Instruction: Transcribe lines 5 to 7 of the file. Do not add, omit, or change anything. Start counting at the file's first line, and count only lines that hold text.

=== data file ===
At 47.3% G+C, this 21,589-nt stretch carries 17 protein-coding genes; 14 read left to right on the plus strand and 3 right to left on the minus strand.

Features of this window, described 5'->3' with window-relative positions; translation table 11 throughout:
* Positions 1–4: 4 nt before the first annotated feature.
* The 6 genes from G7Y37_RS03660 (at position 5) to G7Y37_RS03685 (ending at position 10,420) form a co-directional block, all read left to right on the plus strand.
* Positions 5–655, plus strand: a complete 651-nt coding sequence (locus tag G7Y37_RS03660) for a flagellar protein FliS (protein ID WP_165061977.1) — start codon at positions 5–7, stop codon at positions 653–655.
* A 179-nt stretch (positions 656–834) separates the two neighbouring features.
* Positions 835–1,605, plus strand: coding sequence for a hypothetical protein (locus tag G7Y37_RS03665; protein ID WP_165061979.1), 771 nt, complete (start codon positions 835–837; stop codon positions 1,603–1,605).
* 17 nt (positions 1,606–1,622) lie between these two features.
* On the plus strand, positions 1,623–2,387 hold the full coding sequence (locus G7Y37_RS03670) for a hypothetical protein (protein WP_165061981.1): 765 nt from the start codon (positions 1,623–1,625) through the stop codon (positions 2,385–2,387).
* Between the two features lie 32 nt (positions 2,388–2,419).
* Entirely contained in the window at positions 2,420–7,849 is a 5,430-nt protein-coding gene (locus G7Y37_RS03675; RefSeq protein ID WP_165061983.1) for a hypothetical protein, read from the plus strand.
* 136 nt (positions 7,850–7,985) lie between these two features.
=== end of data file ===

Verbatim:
* Positions 5–655, plus strand: a complete 651-nt coding sequence (locus tag G7Y37_RS03660) for a flagellar protein FliS (protein ID WP_165061977.1) — start codon at positions 5–7, stop codon at positions 653–655.
* A 179-nt stretch (positions 656–834) separates the two neighbouring features.
* Positions 835–1,605, plus strand: coding sequence for a hypothetical protein (locus tag G7Y37_RS03665; protein ID WP_165061979.1), 771 nt, complete (start codon positions 835–837; stop codon positions 1,603–1,605).